captain of the ship doctrine
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Related to captain of the ship doctrine: borrowed servant doctrine
Segen's Medical Dictionary. © 2012 Farlex, Inc. All rights reserved.
captain of the ship doctrineMedical malpractice An adaptation from the 'borrowed servant rules', as applied to an operating room, which arose in McConnell v Williams, holding the person in charge–eg, a surgeon responsible for all under his supervision, regardless of whether the 'captain' is directly responsible for an alleged error or act of alleged negligence, and despite the assistants' positions as hospital employees. See 'Borrowed servant. ', Respondeat superior.
McGraw-Hill Concise Dictionary of Modern Medicine. © 2002 by The McGraw-Hill Companies, Inc.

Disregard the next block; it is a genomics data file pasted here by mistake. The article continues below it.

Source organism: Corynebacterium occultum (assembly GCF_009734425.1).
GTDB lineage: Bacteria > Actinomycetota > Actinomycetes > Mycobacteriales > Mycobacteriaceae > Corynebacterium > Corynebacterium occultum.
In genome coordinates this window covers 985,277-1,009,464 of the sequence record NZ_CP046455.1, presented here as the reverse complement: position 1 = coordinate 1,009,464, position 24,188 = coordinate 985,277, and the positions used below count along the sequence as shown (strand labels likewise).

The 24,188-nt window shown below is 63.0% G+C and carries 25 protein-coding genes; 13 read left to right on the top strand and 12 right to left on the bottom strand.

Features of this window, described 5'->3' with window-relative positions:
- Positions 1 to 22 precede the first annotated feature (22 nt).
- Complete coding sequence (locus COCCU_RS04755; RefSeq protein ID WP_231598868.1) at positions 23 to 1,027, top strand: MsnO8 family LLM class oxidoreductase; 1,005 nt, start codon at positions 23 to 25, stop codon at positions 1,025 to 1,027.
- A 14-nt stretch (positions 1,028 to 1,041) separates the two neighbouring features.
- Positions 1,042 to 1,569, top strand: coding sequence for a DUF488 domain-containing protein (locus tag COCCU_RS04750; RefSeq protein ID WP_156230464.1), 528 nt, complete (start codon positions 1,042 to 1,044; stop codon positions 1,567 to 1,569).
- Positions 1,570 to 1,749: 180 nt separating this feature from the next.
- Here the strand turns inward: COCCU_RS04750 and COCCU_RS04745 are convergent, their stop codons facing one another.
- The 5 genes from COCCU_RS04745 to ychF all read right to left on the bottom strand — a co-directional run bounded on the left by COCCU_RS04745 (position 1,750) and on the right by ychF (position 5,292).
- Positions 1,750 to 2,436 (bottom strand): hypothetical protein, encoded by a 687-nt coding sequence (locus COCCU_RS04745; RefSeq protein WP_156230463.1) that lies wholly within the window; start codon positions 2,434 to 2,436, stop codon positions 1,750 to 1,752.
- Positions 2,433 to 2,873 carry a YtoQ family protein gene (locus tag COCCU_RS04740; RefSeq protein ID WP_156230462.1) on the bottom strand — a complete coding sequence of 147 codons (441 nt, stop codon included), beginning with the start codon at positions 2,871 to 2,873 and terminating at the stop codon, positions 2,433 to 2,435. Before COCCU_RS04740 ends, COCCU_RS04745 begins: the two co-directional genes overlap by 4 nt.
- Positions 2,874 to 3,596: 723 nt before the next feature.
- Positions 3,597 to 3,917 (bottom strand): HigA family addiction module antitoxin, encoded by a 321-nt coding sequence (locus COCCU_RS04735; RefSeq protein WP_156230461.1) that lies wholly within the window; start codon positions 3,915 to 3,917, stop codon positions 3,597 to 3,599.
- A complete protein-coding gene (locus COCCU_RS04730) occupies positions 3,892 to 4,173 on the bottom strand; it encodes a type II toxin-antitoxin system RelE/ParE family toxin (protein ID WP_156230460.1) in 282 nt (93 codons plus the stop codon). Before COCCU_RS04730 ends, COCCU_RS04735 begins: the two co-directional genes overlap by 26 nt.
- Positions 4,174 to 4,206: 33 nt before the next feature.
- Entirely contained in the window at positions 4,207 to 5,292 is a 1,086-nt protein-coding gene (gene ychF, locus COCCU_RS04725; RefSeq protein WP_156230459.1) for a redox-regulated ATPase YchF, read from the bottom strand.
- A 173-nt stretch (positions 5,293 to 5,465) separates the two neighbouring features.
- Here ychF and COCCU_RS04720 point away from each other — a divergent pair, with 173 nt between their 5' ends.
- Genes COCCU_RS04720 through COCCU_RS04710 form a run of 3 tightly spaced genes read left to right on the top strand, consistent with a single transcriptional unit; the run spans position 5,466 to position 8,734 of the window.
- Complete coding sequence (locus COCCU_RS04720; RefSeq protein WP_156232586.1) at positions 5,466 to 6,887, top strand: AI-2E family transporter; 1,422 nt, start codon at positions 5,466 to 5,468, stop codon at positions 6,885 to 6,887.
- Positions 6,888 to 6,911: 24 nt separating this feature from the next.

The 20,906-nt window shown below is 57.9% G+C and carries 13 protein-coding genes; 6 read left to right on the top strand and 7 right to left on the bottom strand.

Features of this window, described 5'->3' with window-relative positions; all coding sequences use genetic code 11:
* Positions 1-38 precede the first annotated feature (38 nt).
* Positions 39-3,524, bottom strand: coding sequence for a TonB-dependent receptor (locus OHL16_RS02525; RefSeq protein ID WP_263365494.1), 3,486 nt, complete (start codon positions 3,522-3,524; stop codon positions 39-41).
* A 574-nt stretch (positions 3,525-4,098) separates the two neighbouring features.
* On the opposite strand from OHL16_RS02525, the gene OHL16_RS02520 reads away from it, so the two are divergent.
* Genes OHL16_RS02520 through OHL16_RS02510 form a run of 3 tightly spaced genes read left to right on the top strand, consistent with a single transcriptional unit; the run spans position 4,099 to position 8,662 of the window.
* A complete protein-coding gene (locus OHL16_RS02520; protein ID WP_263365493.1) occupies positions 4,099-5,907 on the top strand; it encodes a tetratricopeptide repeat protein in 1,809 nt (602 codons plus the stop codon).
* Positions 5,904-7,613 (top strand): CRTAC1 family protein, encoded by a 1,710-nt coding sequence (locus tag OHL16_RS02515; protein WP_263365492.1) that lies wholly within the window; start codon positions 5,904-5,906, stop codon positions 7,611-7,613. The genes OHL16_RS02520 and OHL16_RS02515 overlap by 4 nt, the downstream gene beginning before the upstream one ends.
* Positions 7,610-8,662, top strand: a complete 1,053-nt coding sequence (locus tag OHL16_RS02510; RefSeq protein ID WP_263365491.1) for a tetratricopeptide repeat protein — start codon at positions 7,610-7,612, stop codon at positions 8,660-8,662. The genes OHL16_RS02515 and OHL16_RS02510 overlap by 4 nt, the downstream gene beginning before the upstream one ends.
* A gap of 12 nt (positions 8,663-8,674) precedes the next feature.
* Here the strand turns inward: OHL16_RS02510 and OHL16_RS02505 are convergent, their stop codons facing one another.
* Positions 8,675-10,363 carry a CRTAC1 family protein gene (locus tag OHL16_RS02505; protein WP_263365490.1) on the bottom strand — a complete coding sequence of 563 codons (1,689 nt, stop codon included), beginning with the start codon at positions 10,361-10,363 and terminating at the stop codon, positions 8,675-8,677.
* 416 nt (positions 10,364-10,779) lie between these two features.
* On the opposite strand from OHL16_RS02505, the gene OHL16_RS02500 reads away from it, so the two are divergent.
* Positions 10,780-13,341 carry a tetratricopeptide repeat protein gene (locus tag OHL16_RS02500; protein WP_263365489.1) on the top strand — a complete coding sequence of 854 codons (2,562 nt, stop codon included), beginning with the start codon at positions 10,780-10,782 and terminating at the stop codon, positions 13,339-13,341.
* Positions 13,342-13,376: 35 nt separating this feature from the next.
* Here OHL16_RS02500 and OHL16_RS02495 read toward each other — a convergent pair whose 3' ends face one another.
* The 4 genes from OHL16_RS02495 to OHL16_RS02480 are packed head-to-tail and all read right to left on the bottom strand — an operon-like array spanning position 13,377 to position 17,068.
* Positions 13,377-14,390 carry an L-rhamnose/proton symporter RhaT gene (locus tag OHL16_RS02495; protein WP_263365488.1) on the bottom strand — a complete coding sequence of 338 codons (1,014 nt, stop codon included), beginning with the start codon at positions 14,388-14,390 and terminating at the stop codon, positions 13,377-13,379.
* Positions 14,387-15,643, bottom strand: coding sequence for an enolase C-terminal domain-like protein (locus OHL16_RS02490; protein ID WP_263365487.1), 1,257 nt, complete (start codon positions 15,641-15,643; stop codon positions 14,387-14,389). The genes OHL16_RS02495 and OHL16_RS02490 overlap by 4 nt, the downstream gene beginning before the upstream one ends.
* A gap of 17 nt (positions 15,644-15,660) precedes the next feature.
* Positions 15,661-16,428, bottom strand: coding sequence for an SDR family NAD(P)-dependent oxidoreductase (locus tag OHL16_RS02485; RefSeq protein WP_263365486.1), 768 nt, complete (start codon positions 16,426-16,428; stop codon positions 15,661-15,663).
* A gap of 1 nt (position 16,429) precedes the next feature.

cap·tain of the ship doc·trine(kap'tăn ship dok'trin)
The legal principle that the responsibility and accountability for patient care lie with the supervising physician, regardless of whether that clinician has performed the procedure in question.
Medical Dictionary for the Health Professions and Nursing © Farlex 2012
Captain of the Ship doctrine
The legal doctrine, a form of vicarious liability, that the legal responsibility for errors in a medical setting falls on the most highly trained or senior health care provider present at the time. This doctrine has been used to hold attending physicians or surgeons responsible for the negligent acts of the surgical or anesthesia team. See: borrowed servant doctrine; vicarious liability
See also: doctrine
Medical Dictionary, © 2009 Farlex and Partners